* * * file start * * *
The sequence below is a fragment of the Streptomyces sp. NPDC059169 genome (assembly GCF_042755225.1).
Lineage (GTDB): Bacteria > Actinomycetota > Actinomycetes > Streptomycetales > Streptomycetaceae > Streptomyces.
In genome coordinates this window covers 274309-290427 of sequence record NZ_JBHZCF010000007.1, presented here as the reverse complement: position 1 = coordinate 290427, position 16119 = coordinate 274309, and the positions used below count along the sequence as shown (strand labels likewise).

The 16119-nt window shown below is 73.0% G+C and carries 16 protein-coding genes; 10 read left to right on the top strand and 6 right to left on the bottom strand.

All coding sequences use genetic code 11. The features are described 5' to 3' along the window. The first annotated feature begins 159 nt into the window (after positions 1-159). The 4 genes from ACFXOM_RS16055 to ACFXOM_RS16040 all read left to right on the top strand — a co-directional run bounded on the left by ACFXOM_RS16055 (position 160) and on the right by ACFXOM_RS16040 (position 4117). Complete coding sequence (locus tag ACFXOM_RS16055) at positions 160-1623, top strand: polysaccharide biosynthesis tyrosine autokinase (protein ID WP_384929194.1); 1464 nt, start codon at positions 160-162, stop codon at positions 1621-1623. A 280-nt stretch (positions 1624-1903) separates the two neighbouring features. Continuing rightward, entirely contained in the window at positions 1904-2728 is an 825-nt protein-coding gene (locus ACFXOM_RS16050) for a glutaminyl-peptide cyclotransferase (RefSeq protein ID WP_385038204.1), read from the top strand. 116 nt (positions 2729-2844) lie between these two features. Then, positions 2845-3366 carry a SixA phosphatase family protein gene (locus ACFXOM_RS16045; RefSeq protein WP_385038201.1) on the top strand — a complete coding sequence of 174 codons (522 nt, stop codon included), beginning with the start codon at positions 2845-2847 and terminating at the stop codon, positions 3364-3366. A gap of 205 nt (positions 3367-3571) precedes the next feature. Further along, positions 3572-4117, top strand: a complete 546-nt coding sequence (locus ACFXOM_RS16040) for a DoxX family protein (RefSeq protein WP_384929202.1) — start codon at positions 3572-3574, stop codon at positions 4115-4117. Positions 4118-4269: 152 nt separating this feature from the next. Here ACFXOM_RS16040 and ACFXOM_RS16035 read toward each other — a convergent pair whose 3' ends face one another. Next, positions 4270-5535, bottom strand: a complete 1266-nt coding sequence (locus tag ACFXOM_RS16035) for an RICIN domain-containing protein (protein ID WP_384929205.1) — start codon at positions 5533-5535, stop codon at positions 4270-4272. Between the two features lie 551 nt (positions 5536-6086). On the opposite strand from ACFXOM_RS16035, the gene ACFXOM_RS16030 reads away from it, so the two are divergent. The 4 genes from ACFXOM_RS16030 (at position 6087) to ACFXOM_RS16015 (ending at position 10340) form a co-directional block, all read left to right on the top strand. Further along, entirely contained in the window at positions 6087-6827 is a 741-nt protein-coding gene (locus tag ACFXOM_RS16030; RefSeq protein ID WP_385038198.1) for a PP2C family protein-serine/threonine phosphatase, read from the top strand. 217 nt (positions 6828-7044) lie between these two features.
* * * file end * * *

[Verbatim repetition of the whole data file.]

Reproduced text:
The sequence below is a fragment of the Streptomyces sp. NPDC059169 genome (assembly GCF_042755225.1).
Lineage (GTDB): Bacteria > Actinomycetota > Actinomycetes > Streptomycetales > Streptomycetaceae > Streptomyces.
In genome coordinates this window covers 274309-290427 of sequence record NZ_JBHZCF010000007.1, presented here as the reverse complement: position 1 = coordinate 290427, position 16119 = coordinate 274309, and the positions used below count along the sequence as shown (strand labels likewise).

The 16119-nt window shown below is 73.0% G+C and carries 16 protein-coding genes; 10 read left to right on the top strand and 6 right to left on the bottom strand.

All coding sequences use genetic code 11. The features are described 5' to 3' along the window. The first annotated feature begins 159 nt into the window (after positions 1-159). The 4 genes from ACFXOM_RS16055 to ACFXOM_RS16040 all read left to right on the top strand — a co-directional run bounded on the left by ACFXOM_RS16055 (position 160) and on the right by ACFXOM_RS16040 (position 4117). Complete coding sequence (locus tag ACFXOM_RS16055) at positions 160-1623, top strand: polysaccharide biosynthesis tyrosine autokinase (protein ID WP_384929194.1); 1464 nt, start codon at positions 160-162, stop codon at positions 1621-1623. A 280-nt stretch (positions 1624-1903) separates the two neighbouring features. Continuing rightward, entirely contained in the window at positions 1904-2728 is an 825-nt protein-coding gene (locus ACFXOM_RS16050) for a glutaminyl-peptide cyclotransferase (RefSeq protein ID WP_385038204.1), read from the top strand. 116 nt (positions 2729-2844) lie between these two features. Then, positions 2845-3366 carry a SixA phosphatase family protein gene (locus ACFXOM_RS16045; RefSeq protein WP_385038201.1) on the top strand — a complete coding sequence of 174 codons (522 nt, stop codon included), beginning with the start codon at positions 2845-2847 and terminating at the stop codon, positions 3364-3366. A gap of 205 nt (positions 3367-3571) precedes the next feature. Further along, positions 3572-4117, top strand: a complete 546-nt coding sequence (locus ACFXOM_RS16040) for a DoxX family protein (RefSeq protein WP_384929202.1) — start codon at positions 3572-3574, stop codon at positions 4115-4117. Positions 4118-4269: 152 nt separating this feature from the next. Here ACFXOM_RS16040 and ACFXOM_RS16035 read toward each other — a convergent pair whose 3' ends face one another. Next, positions 4270-5535, bottom strand: a complete 1266-nt coding sequence (locus tag ACFXOM_RS16035) for an RICIN domain-containing protein (protein ID WP_384929205.1) — start codon at positions 5533-5535, stop codon at positions 4270-4272. Between the two features lie 551 nt (positions 5536-6086). On the opposite strand from ACFXOM_RS16035, the gene ACFXOM_RS16030 reads away from it, so the two are divergent. The 4 genes from ACFXOM_RS16030 (at position 6087) to ACFXOM_RS16015 (ending at position 10340) form a co-directional block, all read left to right on the top strand. Further along, entirely contained in the window at positions 6087-6827 is a 741-nt protein-coding gene (locus tag ACFXOM_RS16030; RefSeq protein ID WP_385038198.1) for a PP2C family protein-serine/threonine phosphatase, read from the top strand. 217 nt (positions 6828-7044) lie between these two features.